The Celtic roots of English

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Fulub-le-Breton
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The Celtic roots of English

Post by Fulub-le-Breton » Wed Feb 16, 2011 5:38 pm

This lot gave me a good half hours read.

Brittonicisms in English http://en.wikipedia.org/wiki/Brittonicisms_in_English

Words that derive from Cornish: http://en.wikipedia.org/wiki/List_of_En ... om_Cornish

Lists of English words of Celtic origin: http://en.wikipedia.org/wiki/List_of_En ... tic_origin

No doubt the articles could be improved upon.

Cormorant
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Re: The Celtic roots of English

Post by Cormorant » Wed Feb 16, 2011 9:59 pm


Fulub-le-Breton
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Re: The Celtic roots of English

Post by Fulub-le-Breton » Thu Feb 17, 2011 9:00 pm

Indeed Cormorant. Modern English is a real creole of a language. 29% of it being of French origin just to get up the noses of all the small minded Francophobes on this forum.

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Marhak
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Re: The Celtic roots of English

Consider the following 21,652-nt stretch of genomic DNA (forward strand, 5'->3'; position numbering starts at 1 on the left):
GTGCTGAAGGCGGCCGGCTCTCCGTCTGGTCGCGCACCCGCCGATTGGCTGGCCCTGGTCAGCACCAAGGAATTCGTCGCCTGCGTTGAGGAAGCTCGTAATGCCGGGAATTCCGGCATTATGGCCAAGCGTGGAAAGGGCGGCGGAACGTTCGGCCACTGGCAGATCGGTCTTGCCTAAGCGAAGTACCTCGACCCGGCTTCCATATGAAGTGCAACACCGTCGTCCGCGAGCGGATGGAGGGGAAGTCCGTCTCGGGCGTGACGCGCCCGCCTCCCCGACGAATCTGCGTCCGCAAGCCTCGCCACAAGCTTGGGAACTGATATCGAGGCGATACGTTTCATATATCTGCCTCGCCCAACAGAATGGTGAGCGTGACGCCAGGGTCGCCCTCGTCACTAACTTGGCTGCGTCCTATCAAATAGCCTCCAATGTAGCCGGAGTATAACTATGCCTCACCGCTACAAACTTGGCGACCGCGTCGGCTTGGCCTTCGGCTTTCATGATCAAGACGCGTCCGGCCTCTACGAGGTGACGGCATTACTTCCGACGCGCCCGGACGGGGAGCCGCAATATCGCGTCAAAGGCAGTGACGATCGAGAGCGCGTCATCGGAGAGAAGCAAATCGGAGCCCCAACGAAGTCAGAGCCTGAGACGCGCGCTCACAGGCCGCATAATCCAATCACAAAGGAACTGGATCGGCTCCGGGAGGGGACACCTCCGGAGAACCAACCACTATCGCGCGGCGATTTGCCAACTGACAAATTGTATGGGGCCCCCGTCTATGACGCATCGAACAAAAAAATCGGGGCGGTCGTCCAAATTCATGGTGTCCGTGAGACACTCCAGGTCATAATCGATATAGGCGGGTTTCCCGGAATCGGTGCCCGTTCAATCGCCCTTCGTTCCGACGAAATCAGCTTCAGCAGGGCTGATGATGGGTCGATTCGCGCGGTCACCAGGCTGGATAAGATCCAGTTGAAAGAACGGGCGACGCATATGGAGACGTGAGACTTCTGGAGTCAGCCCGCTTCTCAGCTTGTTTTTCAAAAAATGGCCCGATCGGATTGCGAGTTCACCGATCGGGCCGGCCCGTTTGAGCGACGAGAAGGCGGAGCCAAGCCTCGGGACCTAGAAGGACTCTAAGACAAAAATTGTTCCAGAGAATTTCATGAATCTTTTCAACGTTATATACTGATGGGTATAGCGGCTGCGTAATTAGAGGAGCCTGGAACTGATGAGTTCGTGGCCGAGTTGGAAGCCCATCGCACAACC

Post by Marhak » Thu Feb 17, 2011 9:29 pm

I don't know why someone bothered to invent Esperanto. English, as a mix of languages, does a rather better job than that, which is probably why it's done so well internationally.

carrek
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Re: The Celtic roots of English

Post by carrek » Thu Feb 17, 2011 9:32 pm

I'd say it's got more to do with colonialism, imperialism and hegemony.

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factotum
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Re: The Celtic roots of English

Post by factotum » Fri Feb 18, 2011 4:04 am

Pity the English who have no language they can really call their own, just this international hodge-podge from everywhere and anywhere, used and abused the world over. Basically English was raped by the Normans and since then she's been anyone's girl. English long ago lost its self-respect to such an extent that it stopped growing form it's own roots, and turned to French, Latin and Greek instead. So much so that if anyone does coin new native formations, we all fall about laughing. The Welsh can speak and write Welsh amongst themselves, the Bretons, Breton, the Danish, Danish etc. But the poor godforsaken Englishman has no such linguistic private corner in which to think and debate and nurture his culture.

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Marhak
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Re: The Celtic roots of English

Post by Marhak » Fri Feb 18, 2011 1:52 pm

Ken George and I did this just the other day. We have the word "toponym" to mean place-names, but we couldn't find one to mean river-names. Ken came up with "hydronym", and I suggested "flumenym". He'd turned to Greek for his proposal while I'd gone for Latin!

Cormorant
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Re: The Celtic roots of English

Post by Cormorant » Fri Feb 18, 2011 8:21 pm